So-called wind chargers adapted two- or three-blade configurations that originally had been developed for aircraft. The first units were simple machines with attached propellers that could charge a radio battery and power a light bulb or two.

Eventually, some large wind chargers generated reasonably large quantities of power. “The companies began supplying their wind electric plants with a slightly larger capacity battery to make this possible where fuel was difficult to obtain or undesirable,” according to Windcharger.org, a website on the history of the wind charger industry.

Large wind chargers were designed to compete with or complement farm electric plants.

Early farm electric plants typically used generators that ran on kerosene or home heating fuel. “For farms that added a wind charger to an existing farm electric plant, the effect was to reduce fuel consumption and engine operating time, and thus extend the life expectancy of the (unit) significantly,” the Windcharger.org website points out.

Carpentry on the wooden windmills--the vane remains but the blades are missing on this one--was often done by the ranchers themselves. Casper College Western History Center.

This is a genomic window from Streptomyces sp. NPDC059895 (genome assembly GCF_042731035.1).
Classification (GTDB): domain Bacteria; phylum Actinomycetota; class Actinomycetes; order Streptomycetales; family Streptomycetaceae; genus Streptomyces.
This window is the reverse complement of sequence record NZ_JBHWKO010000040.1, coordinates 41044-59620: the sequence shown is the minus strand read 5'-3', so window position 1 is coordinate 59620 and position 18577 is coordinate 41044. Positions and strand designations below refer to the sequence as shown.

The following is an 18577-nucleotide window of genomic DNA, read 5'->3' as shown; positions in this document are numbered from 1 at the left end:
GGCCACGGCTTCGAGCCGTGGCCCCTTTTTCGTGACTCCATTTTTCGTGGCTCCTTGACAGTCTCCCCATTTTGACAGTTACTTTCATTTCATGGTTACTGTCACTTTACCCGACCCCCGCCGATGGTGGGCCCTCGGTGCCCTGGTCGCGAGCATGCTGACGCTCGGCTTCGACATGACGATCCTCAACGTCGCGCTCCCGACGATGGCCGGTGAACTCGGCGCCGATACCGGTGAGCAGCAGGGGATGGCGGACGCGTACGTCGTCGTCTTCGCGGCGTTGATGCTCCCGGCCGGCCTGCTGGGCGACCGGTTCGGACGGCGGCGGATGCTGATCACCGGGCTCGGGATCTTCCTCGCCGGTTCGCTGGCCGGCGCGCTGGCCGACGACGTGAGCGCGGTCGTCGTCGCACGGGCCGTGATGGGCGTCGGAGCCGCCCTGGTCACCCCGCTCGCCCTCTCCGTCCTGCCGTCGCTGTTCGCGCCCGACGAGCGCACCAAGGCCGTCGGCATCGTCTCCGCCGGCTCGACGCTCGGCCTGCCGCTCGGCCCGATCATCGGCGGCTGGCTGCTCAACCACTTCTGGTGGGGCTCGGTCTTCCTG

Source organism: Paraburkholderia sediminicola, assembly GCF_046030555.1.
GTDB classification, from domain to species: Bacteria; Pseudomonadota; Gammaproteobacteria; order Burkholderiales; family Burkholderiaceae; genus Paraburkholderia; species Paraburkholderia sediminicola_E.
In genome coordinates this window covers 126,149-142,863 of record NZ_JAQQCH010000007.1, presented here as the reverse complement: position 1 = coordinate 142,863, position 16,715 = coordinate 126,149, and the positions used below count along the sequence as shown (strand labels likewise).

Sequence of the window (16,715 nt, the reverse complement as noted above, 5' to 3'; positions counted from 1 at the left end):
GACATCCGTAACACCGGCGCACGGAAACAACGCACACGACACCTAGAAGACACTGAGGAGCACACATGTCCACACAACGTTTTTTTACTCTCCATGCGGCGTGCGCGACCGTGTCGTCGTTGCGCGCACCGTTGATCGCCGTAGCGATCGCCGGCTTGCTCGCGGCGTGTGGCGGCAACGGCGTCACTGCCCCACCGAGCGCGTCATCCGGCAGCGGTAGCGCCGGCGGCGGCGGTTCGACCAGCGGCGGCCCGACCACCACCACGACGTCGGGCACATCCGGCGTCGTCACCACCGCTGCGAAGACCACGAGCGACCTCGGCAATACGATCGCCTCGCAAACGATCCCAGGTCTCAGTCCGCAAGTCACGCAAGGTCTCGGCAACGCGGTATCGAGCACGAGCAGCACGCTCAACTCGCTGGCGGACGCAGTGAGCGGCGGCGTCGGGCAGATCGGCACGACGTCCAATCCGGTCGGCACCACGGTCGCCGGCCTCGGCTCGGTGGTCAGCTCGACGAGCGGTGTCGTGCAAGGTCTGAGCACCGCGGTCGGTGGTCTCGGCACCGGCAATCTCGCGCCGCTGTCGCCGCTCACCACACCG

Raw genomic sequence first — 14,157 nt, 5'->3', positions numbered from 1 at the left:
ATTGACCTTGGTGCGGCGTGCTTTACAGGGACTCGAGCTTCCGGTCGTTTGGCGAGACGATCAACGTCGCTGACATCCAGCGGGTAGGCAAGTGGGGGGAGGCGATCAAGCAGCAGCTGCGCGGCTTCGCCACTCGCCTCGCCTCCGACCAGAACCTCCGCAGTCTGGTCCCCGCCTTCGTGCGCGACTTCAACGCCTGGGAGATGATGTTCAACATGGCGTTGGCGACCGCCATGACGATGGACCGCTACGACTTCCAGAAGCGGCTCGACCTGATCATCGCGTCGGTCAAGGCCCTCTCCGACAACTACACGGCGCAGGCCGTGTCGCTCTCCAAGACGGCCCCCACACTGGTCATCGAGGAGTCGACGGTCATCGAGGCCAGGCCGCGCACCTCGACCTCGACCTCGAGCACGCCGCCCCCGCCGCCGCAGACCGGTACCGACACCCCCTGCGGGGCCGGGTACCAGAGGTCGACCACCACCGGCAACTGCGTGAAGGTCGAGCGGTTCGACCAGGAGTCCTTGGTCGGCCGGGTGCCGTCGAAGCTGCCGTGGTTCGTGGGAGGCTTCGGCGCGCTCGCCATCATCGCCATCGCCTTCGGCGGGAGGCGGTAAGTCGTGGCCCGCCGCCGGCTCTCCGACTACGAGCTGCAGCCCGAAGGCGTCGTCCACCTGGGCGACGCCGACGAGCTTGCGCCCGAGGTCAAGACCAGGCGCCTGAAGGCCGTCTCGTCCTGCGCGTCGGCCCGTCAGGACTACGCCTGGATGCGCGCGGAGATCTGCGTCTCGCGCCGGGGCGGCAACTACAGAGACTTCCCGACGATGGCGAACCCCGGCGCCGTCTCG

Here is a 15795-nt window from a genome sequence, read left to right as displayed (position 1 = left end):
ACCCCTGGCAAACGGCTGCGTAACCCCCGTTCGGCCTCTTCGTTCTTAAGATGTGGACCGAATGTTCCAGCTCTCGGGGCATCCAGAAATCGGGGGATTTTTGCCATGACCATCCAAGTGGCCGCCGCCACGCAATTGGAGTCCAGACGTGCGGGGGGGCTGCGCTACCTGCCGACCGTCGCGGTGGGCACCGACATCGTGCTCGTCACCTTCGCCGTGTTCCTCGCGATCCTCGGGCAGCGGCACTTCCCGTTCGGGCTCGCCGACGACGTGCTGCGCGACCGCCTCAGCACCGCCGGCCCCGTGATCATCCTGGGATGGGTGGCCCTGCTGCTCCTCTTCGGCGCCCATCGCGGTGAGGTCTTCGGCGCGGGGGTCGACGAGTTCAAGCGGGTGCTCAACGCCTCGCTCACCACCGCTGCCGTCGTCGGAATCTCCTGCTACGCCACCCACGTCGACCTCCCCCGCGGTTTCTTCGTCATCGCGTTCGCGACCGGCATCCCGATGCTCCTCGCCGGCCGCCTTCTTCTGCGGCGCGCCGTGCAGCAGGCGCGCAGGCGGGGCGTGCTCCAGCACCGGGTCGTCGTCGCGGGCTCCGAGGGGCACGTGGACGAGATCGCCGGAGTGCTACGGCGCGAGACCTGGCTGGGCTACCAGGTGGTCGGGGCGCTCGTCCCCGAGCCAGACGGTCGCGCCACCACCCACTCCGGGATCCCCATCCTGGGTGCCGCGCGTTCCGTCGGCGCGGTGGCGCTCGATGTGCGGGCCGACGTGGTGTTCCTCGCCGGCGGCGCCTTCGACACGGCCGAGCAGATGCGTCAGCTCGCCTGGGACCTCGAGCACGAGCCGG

When the battery charges fell below a preset level, the engine would start up. It would shut off once the batteries were recharged. Once fully charged, the system reputedly could power a house for several days.

In one memorable incident reported by the Douglas Enterprise on April 27, 1920, a school play was in danger of being postponed because the Douglas Electric Light Co. plant was shut down: “This predicament was overcome by Bert Thompson and Jesse Morsch who, when advised that such action would likely be taken, installed a Delco system.”

Electric companies often concluded that serving rural areas was impractical. By the early 1930s, wind chargers and Delco Light plants remained popular. But in 1935, the federal government embarked on an ambitious effort through the Rural Electrification Administration to extend the electrical grid to rural areas, thereby greatly reducing the need for small systems to generate power.

By the early 1950s, most Wyoming farms and ranches were electrified, thanks to the REA. Some windmills were still used for pumping livestock water, but rarely to produce power.

The use of wind power also fluctuated with the price of fossil fuels. As prices declined after World War II, interest in wind power likewise diminished.

Then, in the 1970s, a renaissance in wind energy resulted from an international market shock. In 1973, the Organization of Petroleum Exporting Countries imposed an oil embargo. The price of crude quadrupled in a matter of weeks.